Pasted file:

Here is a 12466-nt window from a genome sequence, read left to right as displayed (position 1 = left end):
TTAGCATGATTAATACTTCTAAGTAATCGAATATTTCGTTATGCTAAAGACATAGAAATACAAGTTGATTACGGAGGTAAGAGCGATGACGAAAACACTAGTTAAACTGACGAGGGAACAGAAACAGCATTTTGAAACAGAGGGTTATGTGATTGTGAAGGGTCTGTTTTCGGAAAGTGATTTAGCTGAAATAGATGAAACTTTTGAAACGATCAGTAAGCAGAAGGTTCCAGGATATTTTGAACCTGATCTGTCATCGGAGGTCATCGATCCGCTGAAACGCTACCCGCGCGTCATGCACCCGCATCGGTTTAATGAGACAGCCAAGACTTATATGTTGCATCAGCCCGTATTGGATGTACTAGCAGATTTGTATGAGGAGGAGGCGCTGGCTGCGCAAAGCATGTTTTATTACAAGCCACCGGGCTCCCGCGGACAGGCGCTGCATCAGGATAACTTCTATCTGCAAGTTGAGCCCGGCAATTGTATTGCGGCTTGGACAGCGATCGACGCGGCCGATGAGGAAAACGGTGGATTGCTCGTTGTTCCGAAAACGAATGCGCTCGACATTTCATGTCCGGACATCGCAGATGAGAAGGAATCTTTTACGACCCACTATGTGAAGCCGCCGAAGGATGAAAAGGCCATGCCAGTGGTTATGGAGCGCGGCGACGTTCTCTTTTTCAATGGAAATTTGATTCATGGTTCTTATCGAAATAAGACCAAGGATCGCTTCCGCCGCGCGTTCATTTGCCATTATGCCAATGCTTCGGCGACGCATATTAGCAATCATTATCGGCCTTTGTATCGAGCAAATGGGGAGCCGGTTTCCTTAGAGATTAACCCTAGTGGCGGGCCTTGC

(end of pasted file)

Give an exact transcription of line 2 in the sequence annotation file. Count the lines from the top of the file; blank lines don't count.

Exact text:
TTAGCATGATTAATACTTCTAAGTAATCGAATATTTCGTTATGCTAAAGACATAGAAATACAAGTTGATTACGGAGGTAAGAGCGATGACGAAAACACTAGTTAAACTGACGAGGGAACAGAAACAGCATTTTGAAACAGAGGGTTATGTGATTGTGAAGGGTCTGTTTTCGGAAAGTGATTTAGCTGAAATAGATGAAACTTTTGAAACGATCAGTAAGCAGAAGGTTCCAGGATATTTTGAACCTGATCTGTCATCGGAGGTCATCGATCCGCTGAAACGCTACCCGCGCGTCATGCACCCGCATCGGTTTAATGAGACAGCCAAGACTTATATGTTGCATCAGCCCGTATTGGATGTACTAGCAGATTTGTATGAGGAGGAGGCGCTGGCTGCGCAAAGCATGTTTTATTACAAGCCACCGGGCTCCCGCGGACAGGCGCTGCATCAGGATAACTTCTATCTGCAAGTTGAGCCCGGCAATTGTATTGCGGCTTGGACAGCGATCGACGCGGCCGATGAGGAAAACGGTGGATTGCTCGTTGTTCCGAAAACGAATGCGCTCGACATTTCATGTCCGGACATCGCAGATGAGAAGGAATCTTTTACGACCCACTATGTGAAGCCGCCGAAGGATGAAAAGGCCATGCCAGTGGTTATGGAGCGCGGCGACGTTCTCTTTTTCAATGGAAATTTGATTCATGGTTCTTATCGAAATAAGACCAAGGATCGCTTCCGCCGCGCGTTCATTTGCCATTATGCCAATGCTTCGGCGACGCATATTAGCAATCATTATCGGCCTTTGTATCGAGCAAATGGGGAGCCGGTTTCCTTAGAGATTAACCCTAGTGGCGGGCCTTGC